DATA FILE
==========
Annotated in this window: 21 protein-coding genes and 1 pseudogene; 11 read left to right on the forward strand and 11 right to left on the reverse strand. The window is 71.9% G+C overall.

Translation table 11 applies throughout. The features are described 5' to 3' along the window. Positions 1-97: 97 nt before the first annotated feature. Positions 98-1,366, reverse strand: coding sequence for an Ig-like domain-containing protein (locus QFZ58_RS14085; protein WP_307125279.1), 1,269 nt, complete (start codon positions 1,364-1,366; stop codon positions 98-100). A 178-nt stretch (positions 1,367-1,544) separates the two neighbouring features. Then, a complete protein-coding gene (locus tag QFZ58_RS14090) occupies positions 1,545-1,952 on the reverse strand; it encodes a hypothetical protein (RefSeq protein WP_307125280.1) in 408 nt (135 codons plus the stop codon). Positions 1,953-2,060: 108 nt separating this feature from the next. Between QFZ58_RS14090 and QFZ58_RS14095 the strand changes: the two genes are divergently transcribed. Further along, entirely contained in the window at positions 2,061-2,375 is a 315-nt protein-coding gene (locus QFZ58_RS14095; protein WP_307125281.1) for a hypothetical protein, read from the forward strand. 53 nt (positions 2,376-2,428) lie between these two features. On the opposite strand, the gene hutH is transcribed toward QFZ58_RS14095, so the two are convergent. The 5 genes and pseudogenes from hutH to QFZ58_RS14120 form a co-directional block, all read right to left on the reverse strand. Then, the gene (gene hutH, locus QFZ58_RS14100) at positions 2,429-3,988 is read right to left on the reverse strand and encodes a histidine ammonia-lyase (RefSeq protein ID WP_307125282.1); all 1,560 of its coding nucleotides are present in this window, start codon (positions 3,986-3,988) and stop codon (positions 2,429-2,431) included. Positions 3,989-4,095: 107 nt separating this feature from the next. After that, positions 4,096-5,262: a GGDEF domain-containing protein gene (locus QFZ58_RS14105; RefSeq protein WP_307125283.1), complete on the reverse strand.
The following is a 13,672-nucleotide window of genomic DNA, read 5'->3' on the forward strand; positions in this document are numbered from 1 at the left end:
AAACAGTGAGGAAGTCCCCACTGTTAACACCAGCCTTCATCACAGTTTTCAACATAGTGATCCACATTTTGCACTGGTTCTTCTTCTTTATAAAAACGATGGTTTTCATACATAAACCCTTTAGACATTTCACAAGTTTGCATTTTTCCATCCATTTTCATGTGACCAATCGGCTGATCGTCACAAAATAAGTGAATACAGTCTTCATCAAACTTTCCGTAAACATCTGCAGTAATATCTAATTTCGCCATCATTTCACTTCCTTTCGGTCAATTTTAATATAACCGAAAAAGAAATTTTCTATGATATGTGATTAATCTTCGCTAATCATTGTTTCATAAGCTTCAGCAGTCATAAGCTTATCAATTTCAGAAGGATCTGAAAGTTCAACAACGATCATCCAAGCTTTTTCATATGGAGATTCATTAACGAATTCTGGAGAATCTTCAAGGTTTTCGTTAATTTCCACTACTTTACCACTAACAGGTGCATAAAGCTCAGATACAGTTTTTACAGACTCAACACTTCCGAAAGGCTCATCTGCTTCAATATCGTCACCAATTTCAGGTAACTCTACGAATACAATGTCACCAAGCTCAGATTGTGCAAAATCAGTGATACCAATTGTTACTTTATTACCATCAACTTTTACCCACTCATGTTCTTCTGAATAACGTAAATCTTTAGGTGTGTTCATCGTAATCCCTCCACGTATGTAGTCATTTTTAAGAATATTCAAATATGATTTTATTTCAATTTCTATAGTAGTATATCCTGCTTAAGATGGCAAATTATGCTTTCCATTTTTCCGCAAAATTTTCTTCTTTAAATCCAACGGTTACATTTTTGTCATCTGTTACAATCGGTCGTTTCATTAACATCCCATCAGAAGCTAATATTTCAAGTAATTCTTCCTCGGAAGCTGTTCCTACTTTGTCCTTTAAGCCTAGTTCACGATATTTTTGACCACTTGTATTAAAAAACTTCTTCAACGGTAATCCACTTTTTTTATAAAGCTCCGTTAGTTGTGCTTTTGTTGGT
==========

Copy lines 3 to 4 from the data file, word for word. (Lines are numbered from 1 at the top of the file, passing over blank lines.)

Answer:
The following is a 13,672-nucleotide window of genomic DNA, read 5'->3' on the forward strand; positions in this document are numbered from 1 at the left end:
AAACAGTGAGGAAGTCCCCACTGTTAACACCAGCCTTCATCACAGTTTTCAACATAGTGATCCACATTTTGCACTGGTTCTTCTTCTTTATAAAAACGATGGTTTTCATACATAAACCCTTTAGACATTTCACAAGTTTGCATTTTTCCATCCATTTTCATGTGACCAATCGGCTGATCGTCACAAAATAAGTGAATACAGTCTTCATCAAACTTTCCGTAAACATCTGCAGTAATATCTAATTTCGCCATCATTTCACTTCCTTTCGGTCAATTTTAATATAACCGAAAAAGAAATTTTCTATGATATGTGATTAATCTTCGCTAATCATTGTTTCATAAGCTTCAGCAGTCATAAGCTTATCAATTTCAGAAGGATCTGAAAGTTCAACAACGATCATCCAAGCTTTTTCATATGGAGATTCATTAACGAATTCTGGAGAATCTTCAAGGTTTTCGTTAATTTCCACTACTTTACCACTAACAGGTGCATAAAGCTCAGATACAGTTTTTACAGACTCAACACTTCCGAAAGGCTCATCTGCTTCAATATCGTCACCAATTTCAGGTAACTCTACGAATACAATGTCACCAAGCTCAGATTGTGCAAAATCAGTGATACCAATTGTTACTTTATTACCATCAACTTTTACCCACTCATGTTCTTCTGAATAACGTAAATCTTTAGGTGTGTTCATCGTAATCCCTCCACGTATGTAGTCATTTTTAAGAATATTCAAATATGATTTTATTTCAATTTCTATAGTAGTATATCCTGCTTAAGATGGCAAATTATGCTTTCCATTTTTCCGCAAAATTTTCTTCTTTAAATCCAACGGTTACATTTTTGTCATCTGTTACAATCGGTCGTTTCATTAACATCCCATCAGAAGCTAATATTTCAAGTAATTCTTCCTCGGAAGCTGTTCCTACTTTGTCCTTTAAGCCTAGTTCACGATATTTTTGACCACTTGTATTAAAAAACTTCTTCAACGGTAATCCACTTTTTTTATAAAGCTCCGTTAGTTGTGCTTTTGTTGGT